In order to assist in the incubation and launch of hardware-focused firms, two industry veterans have launched a new startup lab. Conduit Venture Labs was founded by Amish Patel and Susan Paley in Seattle, Washington, last year with the intention of building a portfolio of “physical-tech” firms, or those that use a combination of hardware and software.
Among the more than 720 other venture studios in existence, Conduit stands out as an outlier. The company believes that fewer than one percent of these studios are dedicated to hardware.
High burn rates, supply chain problems, and a lack of venture capital interest are just a few of the difficulties that hardware entrepreneurs have historically encountered.
In a video interview with GeekWire, Patel explained, “When you have the hardware, you’ve added more Lego bricks to the build.” The Lego Imperial Star Destroyer in the background has 4,784 pieces. You’re not building a Millennium Falcon anymore, but rather a DeathStar.
Connecting entrepreneurs with resources
By connecting entrepreneurs with resources like consulting services from engineering and design firms, Conduit hopes to “de-risk” these obstacles. In addition, it will offer guidance from its “fellows” community of more than a hundred experienced hardware specialists.
“Enabling Technologies” refers to Conduit’s focus on sensors and IoT devices; “Connected Planet” refers to Conduit’s focus on ag-tech and water monitoring platforms; and “Human Health and Performance” refers to Conduit’s focus on oral health and fitness technology.
Patel started his career with Microsoft, where he stayed for eight years and contributed to products like Xbox Kinect and Microsoft Band. Later, he entered the startup scene, working as a programmer for fitness wearables maker Katalyst and for high-tech helmet maker Vicis.
In 2020, he was promoted to the position of vice president of product design and software engineering at Propio, a company that specializes in the creation of medical equipment. He worked for the company for 2 and a half years and saw it through from prototype to FDA application readiness.
Later, he joined Pioneer Square Labs, a Seattle incubator for emerging businesses, where he could put his own ideas to the test.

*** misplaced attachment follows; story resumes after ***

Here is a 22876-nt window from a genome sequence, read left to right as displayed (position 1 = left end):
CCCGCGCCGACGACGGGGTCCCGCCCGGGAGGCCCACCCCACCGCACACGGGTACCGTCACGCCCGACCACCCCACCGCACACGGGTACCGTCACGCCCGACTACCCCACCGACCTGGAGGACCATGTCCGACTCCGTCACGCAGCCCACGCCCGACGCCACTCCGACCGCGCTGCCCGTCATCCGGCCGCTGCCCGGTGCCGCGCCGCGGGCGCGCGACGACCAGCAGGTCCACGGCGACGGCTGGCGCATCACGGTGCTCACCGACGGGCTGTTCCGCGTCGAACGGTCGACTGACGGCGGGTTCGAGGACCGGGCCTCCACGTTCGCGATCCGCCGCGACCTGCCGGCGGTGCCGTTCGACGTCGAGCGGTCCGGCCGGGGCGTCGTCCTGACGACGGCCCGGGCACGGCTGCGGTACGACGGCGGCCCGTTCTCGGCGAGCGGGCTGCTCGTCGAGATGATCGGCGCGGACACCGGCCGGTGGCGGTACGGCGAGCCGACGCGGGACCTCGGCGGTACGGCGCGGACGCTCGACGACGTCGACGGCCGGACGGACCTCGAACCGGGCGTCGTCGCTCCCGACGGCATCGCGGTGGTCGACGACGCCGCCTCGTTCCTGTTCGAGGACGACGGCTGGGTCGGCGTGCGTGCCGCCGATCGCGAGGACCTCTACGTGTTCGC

Patel collaborated with the engineering giant Fortive throughout his time at PSL. He appreciated the opportunity to gain insight into the inner workings of a startup studio through his position.
The startup studio Conduit was influenced by PSL.
The 18-month plan functions as follows:
- The company starts by brainstorming a large number of business concepts, which it then evaluates through activities including market analysis, client interviews, and the development of working prototypes.
- After projects are vetted for viability, the studio assembles a team and draws on its extensive network of advisors and mentors to help shape and grow the business.
- It is then spun off as a separate company and begins to seek initial funding.
Seattle-based engineering and design companies Igor Institute and Tactile collaborate with Conduit on product development. Companies that participate by providing funding, resources, and advice are rewarded with stock stakes in the resulting startups.
Conduit’s hardware industry connections will provide entrepreneurs with guidance. They will assist new businesses in avoiding production and supply chain problems that are unique to hardware and may be very expensive to fix.
When it comes time to raise capital, the entrepreneurs can reach out to a group of backers who are already familiar with and invested in Conduit.
Patel is a general partner at ReAlign Ventures and the firm’s founder. The company invests in “emerging and overlooked markets.” It intends to set aside funds specifically for Conduit spinoffs, allocating $250,000 to $350,000 for each new business.
Startup studios take too much of a cut
Patel said it depended on the ideas and the market’s current state, therefore he wouldn’t say how much equity Conduit Venture Labs would take. Whether the idea was incubated by Conduit or came from the startup’s founder is also a factor in the distribution of stock, he said. It has been said that certain startup studios take too much of a cut of the companies they help get off the ground.
Patel claims that the perfect entrepreneur to head a Conduit Venture Labs firm will have deep subject knowledge and years of experience working with hardware.
Conduit’s concentration on hardware sets it apart from other Seattle startup studios like Kernel Labs, Pienza, and Madrona Venture Labs. Sparkling Partners in France and Union Labs in San Francisco are only two examples of studios around the world that are actively engaged in the growth of hardware businesses.
The release of Conduit Venture Labs coincides with the rise in popularity of several hardware firms in the Pacific Northwest, such as Carbon Robotics, Roboto, Group14, and others.
The creator of DropLabs, a startup that specializes in immersive sensory experiences, is credited as the brains behind the concept. She also has extensive experience in the consumer-hardware market in a variety of advising and investing capacities.
Andelene Tan, Conduit’s venture head, is a graduate of Harvard who has served as the lead strategy designer at Boston Consulting Group’s Digital Ventures and the senior manager at Fortive’s innovation and growth accelerator.